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CT Vaping Stores See Boost After Massachusetts Ban

Massachusetts Gov. Charlie Baker declared a public health emergency Tuesday allowing him to enact a ban on selling vaping products.

A complete shock. That’s how one Massachusetts vape store owner described his reaction to Massachusetts’ four month vape product ban.

“We don’t know how to react to this. We just got a day’s notice. Not even that actually, we’re supposed to shut down by the end of the day.” said Umer Rehman, owner of Planet Vape in East Longmeadow.

Massachusetts Gov. Charlie Baker declared a public health emergency Tuesday allowing him to enact the ban. That authority is being questioned by the American Vaping Association. A statement issued today, read in part:

"Governors are elected to sign or veto bills passed by elected legislators, not unilaterally implement laws themselves. We look forward to supporting a lawsuit against Gov. Baker's illegal and unconstitutional ban.”

Vaping association President Gregory Conley also said:

“With the evidence on these illnesses continuing to point squarely at illicit and contaminated THC cartridges, particularly in the northeast U.S., this ban on nicotine vaping products is absolutely absurd.”

Meanwhile, store owners like Rehmen fear for their business. Reman owns two Massachusetts stores. He values his combined inventory at $160,000 - inventory he can no longer sell.

Vape shops just beyond the state border in Connecticut remain open. Wednesday, several cars with Massachusetts license plates were seen in vape store parking lots in Enfield.

Customers from Massachusetts who spoke with NBC Connecticut with said they were caught off guard by the ban and came to Connecticut to purchase products. Connecticut store owners we approached today declined to be interviewed but expressed concern action could take place here soon.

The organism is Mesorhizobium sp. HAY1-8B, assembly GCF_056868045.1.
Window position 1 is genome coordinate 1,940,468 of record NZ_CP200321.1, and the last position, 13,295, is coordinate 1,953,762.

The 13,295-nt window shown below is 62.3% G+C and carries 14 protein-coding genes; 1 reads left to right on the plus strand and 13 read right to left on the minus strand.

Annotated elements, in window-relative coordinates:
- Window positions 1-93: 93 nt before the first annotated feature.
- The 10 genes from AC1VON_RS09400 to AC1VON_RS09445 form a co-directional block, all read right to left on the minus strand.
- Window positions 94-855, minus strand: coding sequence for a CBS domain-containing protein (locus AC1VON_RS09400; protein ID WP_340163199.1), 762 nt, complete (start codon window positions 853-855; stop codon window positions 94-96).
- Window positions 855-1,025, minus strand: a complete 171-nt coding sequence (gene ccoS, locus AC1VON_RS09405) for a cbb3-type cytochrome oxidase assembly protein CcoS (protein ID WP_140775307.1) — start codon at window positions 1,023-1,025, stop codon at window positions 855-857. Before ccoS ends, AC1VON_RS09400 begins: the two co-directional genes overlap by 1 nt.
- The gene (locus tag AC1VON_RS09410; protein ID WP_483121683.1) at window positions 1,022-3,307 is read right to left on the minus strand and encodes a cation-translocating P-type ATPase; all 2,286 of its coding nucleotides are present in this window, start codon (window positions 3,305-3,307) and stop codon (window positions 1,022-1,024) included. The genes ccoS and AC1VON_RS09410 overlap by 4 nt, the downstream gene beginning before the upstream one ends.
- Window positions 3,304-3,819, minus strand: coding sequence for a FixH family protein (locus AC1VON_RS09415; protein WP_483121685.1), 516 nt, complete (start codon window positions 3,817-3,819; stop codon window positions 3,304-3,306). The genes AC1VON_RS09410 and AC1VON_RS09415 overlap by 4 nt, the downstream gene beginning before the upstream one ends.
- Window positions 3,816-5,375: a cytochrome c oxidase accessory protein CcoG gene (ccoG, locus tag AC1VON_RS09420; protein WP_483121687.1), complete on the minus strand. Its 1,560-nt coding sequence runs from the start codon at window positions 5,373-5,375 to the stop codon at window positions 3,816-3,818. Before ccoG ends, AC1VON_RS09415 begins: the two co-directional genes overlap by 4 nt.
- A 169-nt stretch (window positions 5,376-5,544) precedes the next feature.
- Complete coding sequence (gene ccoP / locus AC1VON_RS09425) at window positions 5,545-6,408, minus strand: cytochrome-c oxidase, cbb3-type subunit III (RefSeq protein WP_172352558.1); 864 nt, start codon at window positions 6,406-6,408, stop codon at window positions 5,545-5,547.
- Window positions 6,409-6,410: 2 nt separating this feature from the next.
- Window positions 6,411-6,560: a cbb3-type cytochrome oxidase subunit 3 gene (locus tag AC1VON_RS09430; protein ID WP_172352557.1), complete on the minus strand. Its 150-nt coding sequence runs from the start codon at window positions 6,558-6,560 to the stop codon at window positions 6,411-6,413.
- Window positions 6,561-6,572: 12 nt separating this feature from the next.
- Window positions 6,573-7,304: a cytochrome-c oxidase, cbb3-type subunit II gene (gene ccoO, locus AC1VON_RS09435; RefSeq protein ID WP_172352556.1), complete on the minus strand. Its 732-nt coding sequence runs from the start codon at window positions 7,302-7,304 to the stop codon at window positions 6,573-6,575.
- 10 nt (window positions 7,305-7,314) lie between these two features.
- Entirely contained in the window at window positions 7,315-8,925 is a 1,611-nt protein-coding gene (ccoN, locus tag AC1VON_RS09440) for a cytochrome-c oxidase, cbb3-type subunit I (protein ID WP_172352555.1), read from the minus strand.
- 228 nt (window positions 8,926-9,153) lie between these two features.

Earlier today, Rhode Island became the third state to ban flavored vaping products, joining Michigan and New York. Could Connecticut be next?

“I don’t know what I can do by executive order, but I’m going to be very strong doing it forward,” said Gov. Ned Lamont. “At least get something on the bill before the legislature as soon as we can.”

Connecticut lawmakers have been very vocal about vaping. Earlier this month Rep. Rosa DeLauro called on the FDA to remove all vaping products from the market. On Monday, Sen. Richard Blumental held a round table with Newington High School Students to gather information on how wide spread its use is among teens. Now, Lamont is considering what action to take.

“When you ban all vaping products whether that leads more people to the black market, the illegal stuff that’s even more dangerous,” he said. “I want to do a little more research on this, it’s still early.”

Lamont was at a press function Wednesday with New York Governor Andrew Cuomo. Cuomo was asked about the issue as well and said the bordering states need to work together, explaining it makes no sense to pass one set of rules in New York when they can just drive across the border to Connecticut, much like it appeared people in Massachusetts did in northern Connecticut.

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